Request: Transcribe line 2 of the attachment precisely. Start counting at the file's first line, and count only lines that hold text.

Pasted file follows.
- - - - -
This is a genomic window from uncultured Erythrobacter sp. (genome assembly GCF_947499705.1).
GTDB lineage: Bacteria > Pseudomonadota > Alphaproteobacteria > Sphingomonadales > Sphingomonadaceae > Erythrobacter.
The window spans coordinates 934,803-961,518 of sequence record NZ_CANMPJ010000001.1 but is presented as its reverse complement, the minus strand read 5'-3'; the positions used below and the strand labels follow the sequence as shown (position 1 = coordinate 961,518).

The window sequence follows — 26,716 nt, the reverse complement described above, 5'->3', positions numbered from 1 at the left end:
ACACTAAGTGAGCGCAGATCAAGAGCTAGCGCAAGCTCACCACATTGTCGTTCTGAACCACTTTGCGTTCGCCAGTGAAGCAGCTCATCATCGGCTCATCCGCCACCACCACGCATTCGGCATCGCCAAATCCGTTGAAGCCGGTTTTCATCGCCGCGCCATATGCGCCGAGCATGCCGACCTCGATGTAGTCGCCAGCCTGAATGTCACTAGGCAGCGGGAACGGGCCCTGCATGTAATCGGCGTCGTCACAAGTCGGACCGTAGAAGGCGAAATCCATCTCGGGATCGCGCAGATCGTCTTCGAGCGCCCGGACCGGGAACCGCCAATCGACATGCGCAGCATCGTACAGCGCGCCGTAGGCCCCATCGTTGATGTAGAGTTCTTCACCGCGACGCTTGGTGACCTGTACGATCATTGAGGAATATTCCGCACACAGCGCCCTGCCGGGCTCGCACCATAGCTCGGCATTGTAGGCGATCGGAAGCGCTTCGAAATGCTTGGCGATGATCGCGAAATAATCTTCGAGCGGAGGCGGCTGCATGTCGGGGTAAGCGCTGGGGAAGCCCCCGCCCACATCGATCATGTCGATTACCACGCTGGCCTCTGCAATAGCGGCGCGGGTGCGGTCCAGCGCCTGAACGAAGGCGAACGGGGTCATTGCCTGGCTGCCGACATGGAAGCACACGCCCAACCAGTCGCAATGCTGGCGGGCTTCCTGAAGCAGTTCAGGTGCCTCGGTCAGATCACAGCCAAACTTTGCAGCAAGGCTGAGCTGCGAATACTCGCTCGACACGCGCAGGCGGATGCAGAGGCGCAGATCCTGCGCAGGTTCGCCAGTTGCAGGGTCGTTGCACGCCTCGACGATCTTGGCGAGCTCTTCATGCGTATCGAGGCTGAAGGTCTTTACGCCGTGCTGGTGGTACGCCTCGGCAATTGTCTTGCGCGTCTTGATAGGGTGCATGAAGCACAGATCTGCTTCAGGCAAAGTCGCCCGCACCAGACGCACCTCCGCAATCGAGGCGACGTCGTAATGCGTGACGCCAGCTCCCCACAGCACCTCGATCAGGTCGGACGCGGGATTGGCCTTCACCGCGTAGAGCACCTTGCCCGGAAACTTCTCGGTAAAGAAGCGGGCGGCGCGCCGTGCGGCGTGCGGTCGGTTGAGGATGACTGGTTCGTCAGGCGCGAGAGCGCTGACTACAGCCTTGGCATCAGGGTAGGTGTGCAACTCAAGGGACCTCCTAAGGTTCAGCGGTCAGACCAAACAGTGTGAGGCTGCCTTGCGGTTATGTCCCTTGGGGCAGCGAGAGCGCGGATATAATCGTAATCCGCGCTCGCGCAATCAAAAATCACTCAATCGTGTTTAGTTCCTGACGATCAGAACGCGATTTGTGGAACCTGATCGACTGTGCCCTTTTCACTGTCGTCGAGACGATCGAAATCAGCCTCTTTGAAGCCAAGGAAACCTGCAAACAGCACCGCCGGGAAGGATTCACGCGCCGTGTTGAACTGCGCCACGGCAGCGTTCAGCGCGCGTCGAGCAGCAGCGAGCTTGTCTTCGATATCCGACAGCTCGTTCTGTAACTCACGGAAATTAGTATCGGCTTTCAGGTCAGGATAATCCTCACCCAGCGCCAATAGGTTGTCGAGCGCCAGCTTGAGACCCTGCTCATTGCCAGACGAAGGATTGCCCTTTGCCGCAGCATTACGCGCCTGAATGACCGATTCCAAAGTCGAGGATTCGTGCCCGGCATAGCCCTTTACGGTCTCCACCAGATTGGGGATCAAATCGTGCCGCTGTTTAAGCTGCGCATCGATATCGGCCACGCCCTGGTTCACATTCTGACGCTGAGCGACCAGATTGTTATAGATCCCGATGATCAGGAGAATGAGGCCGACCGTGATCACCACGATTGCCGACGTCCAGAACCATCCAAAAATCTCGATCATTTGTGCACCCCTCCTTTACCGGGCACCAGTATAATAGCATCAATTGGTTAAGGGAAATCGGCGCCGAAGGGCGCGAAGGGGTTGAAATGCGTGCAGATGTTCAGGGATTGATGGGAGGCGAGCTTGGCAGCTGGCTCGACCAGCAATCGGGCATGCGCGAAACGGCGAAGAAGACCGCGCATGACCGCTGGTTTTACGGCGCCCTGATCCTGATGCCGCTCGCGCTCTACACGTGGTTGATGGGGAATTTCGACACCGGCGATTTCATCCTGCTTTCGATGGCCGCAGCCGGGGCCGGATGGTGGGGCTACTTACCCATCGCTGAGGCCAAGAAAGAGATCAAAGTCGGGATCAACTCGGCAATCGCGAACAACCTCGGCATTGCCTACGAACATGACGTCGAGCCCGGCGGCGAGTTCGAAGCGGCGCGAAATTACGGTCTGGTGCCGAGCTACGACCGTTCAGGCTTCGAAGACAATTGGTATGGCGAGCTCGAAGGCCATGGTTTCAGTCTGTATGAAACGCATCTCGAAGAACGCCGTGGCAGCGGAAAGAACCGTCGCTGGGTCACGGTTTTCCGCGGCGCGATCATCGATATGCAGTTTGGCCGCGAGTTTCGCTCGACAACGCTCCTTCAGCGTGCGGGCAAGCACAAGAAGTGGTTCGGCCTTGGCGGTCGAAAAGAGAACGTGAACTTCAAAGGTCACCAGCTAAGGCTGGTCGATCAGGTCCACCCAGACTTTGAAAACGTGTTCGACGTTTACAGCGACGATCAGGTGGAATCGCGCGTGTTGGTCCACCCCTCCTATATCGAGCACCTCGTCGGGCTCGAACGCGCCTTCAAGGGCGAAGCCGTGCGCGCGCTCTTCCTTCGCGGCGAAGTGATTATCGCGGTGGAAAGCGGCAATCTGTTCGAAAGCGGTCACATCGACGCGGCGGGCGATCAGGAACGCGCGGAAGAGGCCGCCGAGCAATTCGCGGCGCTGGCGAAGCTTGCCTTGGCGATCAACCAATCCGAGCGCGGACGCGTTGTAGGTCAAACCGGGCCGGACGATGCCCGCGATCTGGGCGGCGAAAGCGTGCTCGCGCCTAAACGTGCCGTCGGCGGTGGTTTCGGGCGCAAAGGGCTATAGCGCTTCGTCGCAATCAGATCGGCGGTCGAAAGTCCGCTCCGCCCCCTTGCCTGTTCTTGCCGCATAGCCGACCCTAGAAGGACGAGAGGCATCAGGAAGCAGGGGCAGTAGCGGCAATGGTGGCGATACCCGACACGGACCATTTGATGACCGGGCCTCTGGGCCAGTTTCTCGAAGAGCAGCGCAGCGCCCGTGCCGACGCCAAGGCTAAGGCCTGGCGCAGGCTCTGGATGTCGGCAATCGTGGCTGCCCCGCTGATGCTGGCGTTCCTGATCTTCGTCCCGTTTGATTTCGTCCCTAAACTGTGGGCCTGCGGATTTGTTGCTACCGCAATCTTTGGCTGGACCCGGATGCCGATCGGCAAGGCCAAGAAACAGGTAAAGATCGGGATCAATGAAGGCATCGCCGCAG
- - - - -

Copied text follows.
GTDB lineage: Bacteria > Pseudomonadota > Alphaproteobacteria > Sphingomonadales > Sphingomonadaceae > Erythrobacter.